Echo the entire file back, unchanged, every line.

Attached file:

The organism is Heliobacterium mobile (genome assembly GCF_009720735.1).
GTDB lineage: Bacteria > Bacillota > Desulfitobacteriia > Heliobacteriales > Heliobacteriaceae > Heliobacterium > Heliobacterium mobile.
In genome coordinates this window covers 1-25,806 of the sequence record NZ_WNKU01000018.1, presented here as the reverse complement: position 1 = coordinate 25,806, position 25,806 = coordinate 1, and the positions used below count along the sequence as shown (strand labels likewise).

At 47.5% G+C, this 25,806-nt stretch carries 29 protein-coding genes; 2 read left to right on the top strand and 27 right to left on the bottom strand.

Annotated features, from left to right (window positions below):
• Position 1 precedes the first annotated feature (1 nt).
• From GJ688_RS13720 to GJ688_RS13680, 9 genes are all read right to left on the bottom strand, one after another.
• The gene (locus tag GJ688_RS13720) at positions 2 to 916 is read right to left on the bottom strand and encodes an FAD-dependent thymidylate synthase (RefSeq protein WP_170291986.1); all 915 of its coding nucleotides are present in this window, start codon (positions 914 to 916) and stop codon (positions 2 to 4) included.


The organism is Heliobacterium mobile (genome assembly GCF_009720735.1).
GTDB lineage: Bacteria > Bacillota > Desulfitobacteriia > Heliobacteriales > Heliobacteriaceae > Heliobacterium > Heliobacterium mobile.
In genome coordinates this window covers 1-25,806 of the sequence record NZ_WNKU01000018.1, presented here as the reverse complement: position 1 = coordinate 25,806, position 25,806 = coordinate 1, and the positions used below count along the sequence as shown (strand labels likewise).

At 47.5% G+C, this 25,806-nt stretch carries 29 protein-coding genes; 2 read left to right on the top strand and 27 right to left on the bottom strand.

Annotated features, from left to right (window positions below):
• Position 1 precedes the first annotated feature (1 nt).
• From GJ688_RS13720 to GJ688_RS13680, 9 genes are all read right to left on the bottom strand, one after another.
• The gene (locus tag GJ688_RS13720) at positions 2 to 916 is read right to left on the bottom strand and encodes an FAD-dependent thymidylate synthase (RefSeq protein WP_170291986.1); all 915 of its coding nucleotides are present in this window, start codon (positions 914 to 916) and stop codon (positions 2 to 4) included.